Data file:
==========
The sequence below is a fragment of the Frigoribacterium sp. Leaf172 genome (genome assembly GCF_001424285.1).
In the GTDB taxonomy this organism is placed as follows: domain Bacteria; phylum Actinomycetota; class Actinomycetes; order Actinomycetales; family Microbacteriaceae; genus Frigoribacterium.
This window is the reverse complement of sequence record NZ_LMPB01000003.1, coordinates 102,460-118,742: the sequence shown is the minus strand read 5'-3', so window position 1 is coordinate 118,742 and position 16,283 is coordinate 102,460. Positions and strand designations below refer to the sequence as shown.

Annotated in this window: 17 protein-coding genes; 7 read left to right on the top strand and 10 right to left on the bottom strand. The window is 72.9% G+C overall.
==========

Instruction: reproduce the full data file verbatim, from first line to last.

The sequence below is a fragment of the Frigoribacterium sp. Leaf172 genome (genome assembly GCF_001424285.1).
In the GTDB taxonomy this organism is placed as follows: domain Bacteria; phylum Actinomycetota; class Actinomycetes; order Actinomycetales; family Microbacteriaceae; genus Frigoribacterium.
This window is the reverse complement of sequence record NZ_LMPB01000003.1, coordinates 102,460-118,742: the sequence shown is the minus strand read 5'-3', so window position 1 is coordinate 118,742 and position 16,283 is coordinate 102,460. Positions and strand designations below refer to the sequence as shown.

Annotated in this window: 17 protein-coding genes; 7 read left to right on the top strand and 10 right to left on the bottom strand. The window is 72.9% G+C overall.